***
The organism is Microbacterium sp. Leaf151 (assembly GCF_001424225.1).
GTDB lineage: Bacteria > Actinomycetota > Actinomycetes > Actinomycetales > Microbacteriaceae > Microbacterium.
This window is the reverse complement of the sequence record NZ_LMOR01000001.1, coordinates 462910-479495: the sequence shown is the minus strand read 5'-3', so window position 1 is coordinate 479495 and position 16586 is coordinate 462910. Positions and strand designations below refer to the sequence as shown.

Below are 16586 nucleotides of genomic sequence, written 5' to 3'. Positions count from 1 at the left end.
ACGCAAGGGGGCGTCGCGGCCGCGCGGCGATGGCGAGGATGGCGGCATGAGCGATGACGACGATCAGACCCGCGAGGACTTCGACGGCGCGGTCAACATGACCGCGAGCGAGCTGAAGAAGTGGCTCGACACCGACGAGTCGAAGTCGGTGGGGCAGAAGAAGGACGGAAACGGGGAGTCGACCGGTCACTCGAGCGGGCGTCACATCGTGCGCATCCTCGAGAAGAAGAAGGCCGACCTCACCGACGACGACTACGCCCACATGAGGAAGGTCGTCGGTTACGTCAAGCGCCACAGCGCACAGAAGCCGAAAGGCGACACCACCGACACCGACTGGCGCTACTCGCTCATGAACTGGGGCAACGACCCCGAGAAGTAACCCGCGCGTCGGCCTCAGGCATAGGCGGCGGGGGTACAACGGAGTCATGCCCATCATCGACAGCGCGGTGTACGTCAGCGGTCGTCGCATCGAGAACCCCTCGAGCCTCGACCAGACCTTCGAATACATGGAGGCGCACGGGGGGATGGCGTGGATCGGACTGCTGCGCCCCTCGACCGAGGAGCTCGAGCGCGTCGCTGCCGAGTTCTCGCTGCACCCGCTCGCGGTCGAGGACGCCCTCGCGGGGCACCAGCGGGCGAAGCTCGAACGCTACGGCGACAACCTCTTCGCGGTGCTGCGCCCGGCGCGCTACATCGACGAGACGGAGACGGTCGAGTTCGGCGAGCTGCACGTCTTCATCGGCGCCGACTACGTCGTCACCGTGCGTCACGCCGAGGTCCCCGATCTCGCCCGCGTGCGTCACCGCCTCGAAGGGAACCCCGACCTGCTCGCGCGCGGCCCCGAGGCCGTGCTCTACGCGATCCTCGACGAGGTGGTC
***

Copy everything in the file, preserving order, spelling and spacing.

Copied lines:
The organism is Microbacterium sp. Leaf151 (assembly GCF_001424225.1).
GTDB lineage: Bacteria > Actinomycetota > Actinomycetes > Actinomycetales > Microbacteriaceae > Microbacterium.
This window is the reverse complement of the sequence record NZ_LMOR01000001.1, coordinates 462910-479495: the sequence shown is the minus strand read 5'-3', so window position 1 is coordinate 479495 and position 16586 is coordinate 462910. Positions and strand designations below refer to the sequence as shown.

Below are 16586 nucleotides of genomic sequence, written 5' to 3'. Positions count from 1 at the left end.
ACGCAAGGGGGCGTCGCGGCCGCGCGGCGATGGCGAGGATGGCGGCATGAGCGATGACGACGATCAGACCCGCGAGGACTTCGACGGCGCGGTCAACATGACCGCGAGCGAGCTGAAGAAGTGGCTCGACACCGACGAGTCGAAGTCGGTGGGGCAGAAGAAGGACGGAAACGGGGAGTCGACCGGTCACTCGAGCGGGCGTCACATCGTGCGCATCCTCGAGAAGAAGAAGGCCGACCTCACCGACGACGACTACGCCCACATGAGGAAGGTCGTCGGTTACGTCAAGCGCCACAGCGCACAGAAGCCGAAAGGCGACACCACCGACACCGACTGGCGCTACTCGCTCATGAACTGGGGCAACGACCCCGAGAAGTAACCCGCGCGTCGGCCTCAGGCATAGGCGGCGGGGGTACAACGGAGTCATGCCCATCATCGACAGCGCGGTGTACGTCAGCGGTCGTCGCATCGAGAACCCCTCGAGCCTCGACCAGACCTTCGAATACATGGAGGCGCACGGGGGGATGGCGTGGATCGGACTGCTGCGCCCCTCGACCGAGGAGCTCGAGCGCGTCGCTGCCGAGTTCTCGCTGCACCCGCTCGCGGTCGAGGACGCCCTCGCGGGGCACCAGCGGGCGAAGCTCGAACGCTACGGCGACAACCTCTTCGCGGTGCTGCGCCCGGCGCGCTACATCGACGAGACGGAGACGGTCGAGTTCGGCGAGCTGCACGTCTTCATCGGCGCCGACTACGTCGTCACCGTGCGTCACGCCGAGGTCCCCGATCTCGCCCGCGTGCGTCACCGCCTCGAAGGGAACCCCGACCTGCTCGCGCGCGGCCCCGAGGCCGTGCTCTACGCGATCCTCGACGAGGTGGTC